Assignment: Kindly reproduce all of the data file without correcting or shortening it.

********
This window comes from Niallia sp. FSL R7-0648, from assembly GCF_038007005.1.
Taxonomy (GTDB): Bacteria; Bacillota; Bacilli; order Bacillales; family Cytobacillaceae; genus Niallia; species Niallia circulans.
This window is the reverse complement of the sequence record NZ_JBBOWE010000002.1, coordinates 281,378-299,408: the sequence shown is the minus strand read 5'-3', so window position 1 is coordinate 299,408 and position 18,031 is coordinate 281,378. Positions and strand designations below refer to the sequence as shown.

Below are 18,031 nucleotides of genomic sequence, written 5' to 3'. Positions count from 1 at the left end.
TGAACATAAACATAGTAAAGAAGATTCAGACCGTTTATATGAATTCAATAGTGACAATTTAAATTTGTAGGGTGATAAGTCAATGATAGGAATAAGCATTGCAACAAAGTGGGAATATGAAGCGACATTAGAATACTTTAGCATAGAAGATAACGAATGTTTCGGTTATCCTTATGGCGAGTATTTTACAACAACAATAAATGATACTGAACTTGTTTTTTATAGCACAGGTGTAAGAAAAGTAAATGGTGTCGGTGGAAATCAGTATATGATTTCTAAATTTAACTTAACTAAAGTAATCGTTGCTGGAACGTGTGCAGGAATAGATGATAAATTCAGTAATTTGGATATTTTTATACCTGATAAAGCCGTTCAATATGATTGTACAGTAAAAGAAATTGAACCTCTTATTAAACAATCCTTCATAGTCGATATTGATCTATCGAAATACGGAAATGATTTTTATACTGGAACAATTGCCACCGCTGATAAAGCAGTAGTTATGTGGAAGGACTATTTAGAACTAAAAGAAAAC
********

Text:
This window comes from Niallia sp. FSL R7-0648, from assembly GCF_038007005.1.
Taxonomy (GTDB): Bacteria; Bacillota; Bacilli; order Bacillales; family Cytobacillaceae; genus Niallia; species Niallia circulans.
This window is the reverse complement of the sequence record NZ_JBBOWE010000002.1, coordinates 281,378-299,408: the sequence shown is the minus strand read 5'-3', so window position 1 is coordinate 299,408 and position 18,031 is coordinate 281,378. Positions and strand designations below refer to the sequence as shown.

Below are 18,031 nucleotides of genomic sequence, written 5' to 3'. Positions count from 1 at the left end.
TGAACATAAACATAGTAAAGAAGATTCAGACCGTTTATATGAATTCAATAGTGACAATTTAAATTTGTAGGGTGATAAGTCAATGATAGGAATAAGCATTGCAACAAAGTGGGAATATGAAGCGACATTAGAATACTTTAGCATAGAAGATAACGAATGTTTCGGTTATCCTTATGGCGAGTATTTTACAACAACAATAAATGATACTGAACTTGTTTTTTATAGCACAGGTGTAAGAAAAGTAAATGGTGTCGGTGGAAATCAGTATATGATTTCTAAATTTAACTTAACTAAAGTAATCGTTGCTGGAACGTGTGCAGGAATAGATGATAAATTCAGTAATTTGGATATTTTTATACCTGATAAAGCCGTTCAATATGATTGTACAGTAAAAGAAATTGAACCTCTTATTAAACAATCCTTCATAGTCGATATTGATCTATCGAAATACGGAAATGATTTTTATACTGGAACAATTGCCACCGCTGATAAAGCAGTAGTTATGTGGAAGGACTATTTAGAACTAAAAGAAAAC